The real value of garage sales
Yes, they save money, but the greatest value of garage sales is the bridge they build between stranger and neighbor.
This past April, my husband tweeted: “Once fall comes, many husbands make football widows of their wives. But in spring, my wife leaves me for garage sale season.”
It’s true. Every Thursday and Friday morning, I scramble into our car in early daylight, review the list of neighborhood association sales I mapped out the night before, and peal out of the driveway in anticipation of a delicious morning full of treasure hunting. There is nothing I love more than garage sale-ing, except, of course, my husband and children. But seriously, right after them, it’s all about the garage sales, the thrill of the hunt, the approach up the driveway, the giddy anticipation of what someone might be selling that I can buy with the change in my pocket. Some of my best purchases include an electric scooter for my son ($7), half a house worth of plantation window blinds ($22), and a baby Harajuku dress for my little girl that is the envy of all my friends ($0.25).
There are different types of garage salers. I’m what you might call a semi-professional. As I walk up the driveway, I assess the seller and determine if they’re going to insist on full price or be open to bargaining. (Tip: men will almost always sell rock bottom, especially when their wives are out of earshot. They really just want to get rid of stuff). And I know not to bother with sales on Saturdays when the only things left are stained or torn children’s clothing, broken microwaves, and mildewed books.
But it’s more than just the hunt for great deals. While those hours spent away from my family are self-serving (after all, I am just shopping), my garage sale habit also benefits them, the environment, and my community.
In the past seven years, I have spent less than $200 on store-bought clothes for our children. Since most children wear clothes for about six months, it only makes sense to buy “gently used” clothes for them. Sure, some items are more “gently used” than others, but a quick once-over can assure a careful garage saler of an item that still has life in it.
The stuff of early childhood costs a lot of money and creates a colossal amount of waste. According to Parenting magazine “new parents typically shell out nearly $6,000 to buy the crib, stroller, car seat, clothes and other accoutrements of baby life.” In 2015 Americans spent 19.5 billion dollars on toys. That same year, Americans spent 24.9 billion on back-to-school clothes.
That’s far too many dollars and far too much waste. In buying clothes and toys at garage sales, not only have I saved money, I have also circumvented the need for the manufacture of more goods. This is recycling at its best. Garage sale-ing is good for the environment because of this essential truth: My neighbors don’t need their rake or Johnny Jump-up anymore, but we do. Their junk is our treasure.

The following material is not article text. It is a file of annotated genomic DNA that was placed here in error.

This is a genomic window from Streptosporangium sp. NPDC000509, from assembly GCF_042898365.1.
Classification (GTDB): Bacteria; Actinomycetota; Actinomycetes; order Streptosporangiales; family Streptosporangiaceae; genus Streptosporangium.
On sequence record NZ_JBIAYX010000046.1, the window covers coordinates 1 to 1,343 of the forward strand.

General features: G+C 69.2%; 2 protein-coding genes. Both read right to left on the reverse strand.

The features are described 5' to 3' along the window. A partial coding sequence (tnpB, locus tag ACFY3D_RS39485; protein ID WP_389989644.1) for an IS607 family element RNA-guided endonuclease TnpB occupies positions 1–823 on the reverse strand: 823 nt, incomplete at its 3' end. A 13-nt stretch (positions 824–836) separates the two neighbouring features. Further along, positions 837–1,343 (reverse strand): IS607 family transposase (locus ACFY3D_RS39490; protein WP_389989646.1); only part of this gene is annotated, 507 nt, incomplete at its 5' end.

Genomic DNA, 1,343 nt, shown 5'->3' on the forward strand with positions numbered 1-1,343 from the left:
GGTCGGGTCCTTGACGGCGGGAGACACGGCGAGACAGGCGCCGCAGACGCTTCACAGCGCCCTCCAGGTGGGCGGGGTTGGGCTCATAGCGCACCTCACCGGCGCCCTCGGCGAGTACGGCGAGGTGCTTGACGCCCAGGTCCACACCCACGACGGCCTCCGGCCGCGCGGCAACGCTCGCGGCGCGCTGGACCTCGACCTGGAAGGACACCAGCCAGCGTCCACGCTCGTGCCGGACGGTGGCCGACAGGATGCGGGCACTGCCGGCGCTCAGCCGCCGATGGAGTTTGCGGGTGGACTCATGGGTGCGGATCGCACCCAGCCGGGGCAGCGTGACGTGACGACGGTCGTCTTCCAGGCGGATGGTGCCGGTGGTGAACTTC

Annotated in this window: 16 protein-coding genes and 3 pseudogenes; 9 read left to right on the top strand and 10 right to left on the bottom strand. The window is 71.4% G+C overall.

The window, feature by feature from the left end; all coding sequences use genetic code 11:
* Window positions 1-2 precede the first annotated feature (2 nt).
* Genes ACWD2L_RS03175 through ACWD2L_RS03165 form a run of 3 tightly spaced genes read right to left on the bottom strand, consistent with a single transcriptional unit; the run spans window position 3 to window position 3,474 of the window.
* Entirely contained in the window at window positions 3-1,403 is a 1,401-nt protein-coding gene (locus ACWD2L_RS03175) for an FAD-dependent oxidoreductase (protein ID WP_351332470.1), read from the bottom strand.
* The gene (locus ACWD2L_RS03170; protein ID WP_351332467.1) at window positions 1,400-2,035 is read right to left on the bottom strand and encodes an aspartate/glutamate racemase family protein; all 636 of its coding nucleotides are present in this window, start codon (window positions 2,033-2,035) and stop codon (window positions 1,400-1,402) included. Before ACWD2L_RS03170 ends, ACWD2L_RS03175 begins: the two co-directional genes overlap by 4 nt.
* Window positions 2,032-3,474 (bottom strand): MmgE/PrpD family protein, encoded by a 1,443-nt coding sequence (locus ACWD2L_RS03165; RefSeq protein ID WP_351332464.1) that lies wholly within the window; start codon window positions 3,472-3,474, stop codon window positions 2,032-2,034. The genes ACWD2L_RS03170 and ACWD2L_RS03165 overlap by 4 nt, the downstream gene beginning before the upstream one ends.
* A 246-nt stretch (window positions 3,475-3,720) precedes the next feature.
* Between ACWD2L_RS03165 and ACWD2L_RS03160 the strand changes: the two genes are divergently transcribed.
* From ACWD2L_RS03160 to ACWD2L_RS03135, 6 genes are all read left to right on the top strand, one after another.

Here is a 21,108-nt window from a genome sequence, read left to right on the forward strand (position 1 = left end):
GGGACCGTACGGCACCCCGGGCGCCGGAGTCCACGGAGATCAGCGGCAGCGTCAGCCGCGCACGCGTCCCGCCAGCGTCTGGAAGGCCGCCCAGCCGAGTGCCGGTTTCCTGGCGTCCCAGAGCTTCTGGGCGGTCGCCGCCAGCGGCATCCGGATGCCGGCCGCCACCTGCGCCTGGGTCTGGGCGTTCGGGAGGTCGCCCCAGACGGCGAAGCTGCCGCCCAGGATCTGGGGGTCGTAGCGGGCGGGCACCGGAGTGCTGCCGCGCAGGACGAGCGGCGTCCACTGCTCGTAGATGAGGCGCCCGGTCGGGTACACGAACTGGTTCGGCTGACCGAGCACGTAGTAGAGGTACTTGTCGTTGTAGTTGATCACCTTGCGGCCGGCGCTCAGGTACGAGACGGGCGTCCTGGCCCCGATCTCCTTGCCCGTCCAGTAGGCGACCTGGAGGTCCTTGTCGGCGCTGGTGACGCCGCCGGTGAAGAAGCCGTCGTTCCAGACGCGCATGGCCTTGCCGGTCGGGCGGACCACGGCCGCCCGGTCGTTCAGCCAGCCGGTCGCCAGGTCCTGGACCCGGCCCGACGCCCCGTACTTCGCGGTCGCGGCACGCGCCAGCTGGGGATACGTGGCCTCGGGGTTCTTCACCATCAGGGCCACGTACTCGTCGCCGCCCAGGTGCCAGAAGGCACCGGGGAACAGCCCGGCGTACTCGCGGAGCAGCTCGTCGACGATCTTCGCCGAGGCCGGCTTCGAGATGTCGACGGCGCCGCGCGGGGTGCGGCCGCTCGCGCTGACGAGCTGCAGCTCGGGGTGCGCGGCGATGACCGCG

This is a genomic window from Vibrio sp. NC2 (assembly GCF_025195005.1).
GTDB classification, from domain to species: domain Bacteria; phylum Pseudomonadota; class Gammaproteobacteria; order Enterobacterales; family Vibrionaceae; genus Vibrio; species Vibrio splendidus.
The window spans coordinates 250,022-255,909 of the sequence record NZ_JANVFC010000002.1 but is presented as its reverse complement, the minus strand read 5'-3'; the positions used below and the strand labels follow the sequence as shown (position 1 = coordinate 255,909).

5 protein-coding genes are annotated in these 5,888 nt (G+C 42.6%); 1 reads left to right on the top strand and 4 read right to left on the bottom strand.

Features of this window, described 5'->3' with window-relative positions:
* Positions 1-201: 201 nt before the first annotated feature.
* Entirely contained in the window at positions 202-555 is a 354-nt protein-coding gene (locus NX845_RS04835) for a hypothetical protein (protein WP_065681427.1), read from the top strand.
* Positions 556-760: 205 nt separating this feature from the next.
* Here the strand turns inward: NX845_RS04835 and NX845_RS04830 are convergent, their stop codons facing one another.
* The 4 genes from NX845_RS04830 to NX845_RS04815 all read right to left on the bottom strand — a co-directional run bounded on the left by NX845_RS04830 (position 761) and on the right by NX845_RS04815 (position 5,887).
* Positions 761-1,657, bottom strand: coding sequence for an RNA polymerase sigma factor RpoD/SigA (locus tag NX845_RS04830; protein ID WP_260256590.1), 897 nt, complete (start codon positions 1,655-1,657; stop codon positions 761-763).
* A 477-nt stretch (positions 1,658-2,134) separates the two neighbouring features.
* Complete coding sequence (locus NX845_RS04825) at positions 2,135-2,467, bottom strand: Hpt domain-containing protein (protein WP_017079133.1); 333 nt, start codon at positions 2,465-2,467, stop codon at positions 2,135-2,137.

And speaking of neighbors, there is an implicit value to garage sales we don’t talk enough about. In no other context would a stranger welcome me up their driveway to rummage through their stuff and chat with them about whether they prefer push or electric mowers.
Garages usually separate us. With one click of a button, a door draws down that closes us off from our community, from all those conversations that might have happened if we weren’t snugly contained inside the garages that lead into our isolated homes.
But during garage sale season, the garage does the opposite. It unites us. Our neighbors put out signs telling us how to find them. Their children have lemonade stands that invite us in. Through open garage doors, we are warmly greeted and asked about rain.
On some Thursdays and Fridays, rather than abandoning my whole family, I take my son along with me and give him $5 of his own to spend. Like me, he loves talking to strangers and has figured out that garage sales are a great way to leap into the random conversations I might otherwise discourage. He likes to look at people’s stuff. He’ll nod toward fishing tackle for sale on a card table and say to the older gentleman sitting in a canvas camp chair, “You like fishing. I’ve been fishing once.” And with that, he and the older gentleman are thick into a conversation about why fish bait is shiny and how you get a fish off the hook without poking yourself.
My son loves those moments almost as much as he loves the fact that people holding garage sales like to give him free things. He doesn’t have the vocabulary for it yet, but what he likes about it is being a part of the village. He likes that garage sale life makes his world smaller and everyone in it nicer.
That might be my favorite part, too. As much as I like the pursuit of the deal, what I really like is the whole exchange of it. After hours spent rummaging through other people’s things, I like coming home and showing my abandoned husband all my finds. But more than that, I like telling him about the people I talked to and what I learned about our neighborhood. Garage sales introduce me to nooks and crannies of my community I would never have known before. They give me a feel for who I live near, for what they value, for how kind they are to children who talk a lot. This is the real hidden treasure of garage sales. Yes, I save money and yes, it’s good for the environment, but the greatest value of garage sales is the bridge they build between stranger and neighbor. I could spend a lifetime looking, but I’ll never find a better deal than that.
Molly Jo Rose’s column, In and Of the World, focuses on finding God’s goodness in the darkest places of the world.